The Oscar Quest: Reconsidered (Best Director, 1973-1974)
The Oscar Quest began in May of 2010. I finished about fifteen months later, and wrote it up for this site. That was essentially the first thing I did on here. Five years have passed since then. I’ve grown as a person. My tastes have changed, matured (or gotten more immature, in some cases). So it feels fitting, on the five year anniversary of the site and of the Oscar Quest, to revisit it.
I want to see just how my opinions about things have changed over the past five years. I didn’t do any particular work or catch-up for this. I didn’t go back and watch all the movies again. Some I went back to see naturally, others I haven’t watched in five years. I really just want to go back and rewrite the whole thing as a more mature person, less concerned with making points about certain categories and films than with just analyzing the whole thing as objectively as I can to give people who are interested as much information as possible.
This is the more mature version of the Oscar Quest. Updated, more in-depth, as objective as possible, less hostile. You can still read the old articles, but know that those are of a certain time, and these represent the present.
Ingmar Bergman, Cries and Whispers
Bernardo Bertolucci, Last Tango in Paris
William Friedkin, The Exorcist
George Roy Hill, The Sting
George Lucas, American Graffiti
Cries and Whispers. Token foreign nominee. Bergman. They loved him during these years. This won Cinematography. It’s a chamber drama. And I’m not gonna lie — I was bored as shit during this movie. Looked great, but man, was I not ready for this when I watched it.
Two sisters are in a mansion, watching over their other sister, who is dying. They go between wishing she’ll survive and hoping she dies. It’s slow, kind of morbid, and there are a lot of flashbacks.
I’m really not a fan of this. And while Bergman is a great director, I just can’t get on board with these chamber dramas. I’m sure there are some who love this movie. That is not me. Maybe you could put it third, but there’s no way I can see people having this top two in the category. But that’s just me.
Last Tango in Paris. Famous movie. Foreign, but in English.
Marlon Brando and Maria Schneider are two strangers who meet and start a purely sexual affair. No names, no personal information at all. That’s really all you need to know. Oh, and there’s a famous scene where butter is used as lube during an anal rape scene. But that’s no different from The Sound of Music.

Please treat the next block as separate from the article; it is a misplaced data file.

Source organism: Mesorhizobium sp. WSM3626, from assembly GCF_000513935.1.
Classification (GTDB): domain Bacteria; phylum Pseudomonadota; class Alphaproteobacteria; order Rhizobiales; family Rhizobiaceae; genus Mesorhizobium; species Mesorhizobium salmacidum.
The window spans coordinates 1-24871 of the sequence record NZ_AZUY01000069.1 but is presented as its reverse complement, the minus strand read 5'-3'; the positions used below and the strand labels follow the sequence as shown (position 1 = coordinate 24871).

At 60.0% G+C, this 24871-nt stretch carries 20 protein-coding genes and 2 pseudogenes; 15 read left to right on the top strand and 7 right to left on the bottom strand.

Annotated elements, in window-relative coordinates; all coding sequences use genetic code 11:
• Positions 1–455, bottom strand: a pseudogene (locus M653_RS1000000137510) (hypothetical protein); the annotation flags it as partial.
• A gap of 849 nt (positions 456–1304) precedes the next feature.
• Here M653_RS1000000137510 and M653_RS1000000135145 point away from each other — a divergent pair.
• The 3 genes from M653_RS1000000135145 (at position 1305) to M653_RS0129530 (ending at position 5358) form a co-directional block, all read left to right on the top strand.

It’s a good film, but this should never have won this category. It’s a nice little miracle that it even got nominated, but that’s the 70s. Still – as classic as this movie is, it’s not beating the next two nominees. It’s just not. The direction’s good, but it’s not that good. Great film, though. And I also understand how much this meant when it came out, how sexually liberating it was. Still, wouldn’t vote for it.
The Exorcist. It’s an art horror film. Which is pretty incredible. It’s a really riveting and frightening film, that still works, now forty years later. It’s definitely a film you could vote for very easily.
Easy film to talk about. We all know it. A little girl gets possessed, and a priest is brought in to figure it out and get rid of the demon. It’s classic.
This direction is great. And Friedkin is probably the vote. Yet…
The Sting. This is one of my favorite movies of all time. I’m biased toward it completely, and I will vote for this, even if the direction doesn’t necessarily need to win.
You should know The Sting. If not — con men. Big con. Paul Newman. Robert Redford. Ragtime. It is a perfect movie. It’s hard not to love it.
I’m voting for this, and that’s all purely personal preference. William Friedkin probably gives the best overall effort in the category.
American Graffiti. Where were you in ’62?
George Lucas’s first classic movie. A bunch of high school seniors on their last night before graduation go around the town before they either go off to college or start their real lives. Lots of 50s/60s cars, and great music. This soundtrack is off the charts good. And a lot of actors who all became super famous later on.
This is a movie that Richard Linklater owes a lot to. This is Dazed and Confused for an earlier generation. Every generation should have a Dazed and Confused. Or rather every generation should have an American Graffiti.
It’s a real classic and it’s hard not to love the film. But it’s basically nostalgia. There’s nothing really amazing about the direction here. It’s just good. No way can you actually consider it for a win. Not against this competition. Nice, but no dice.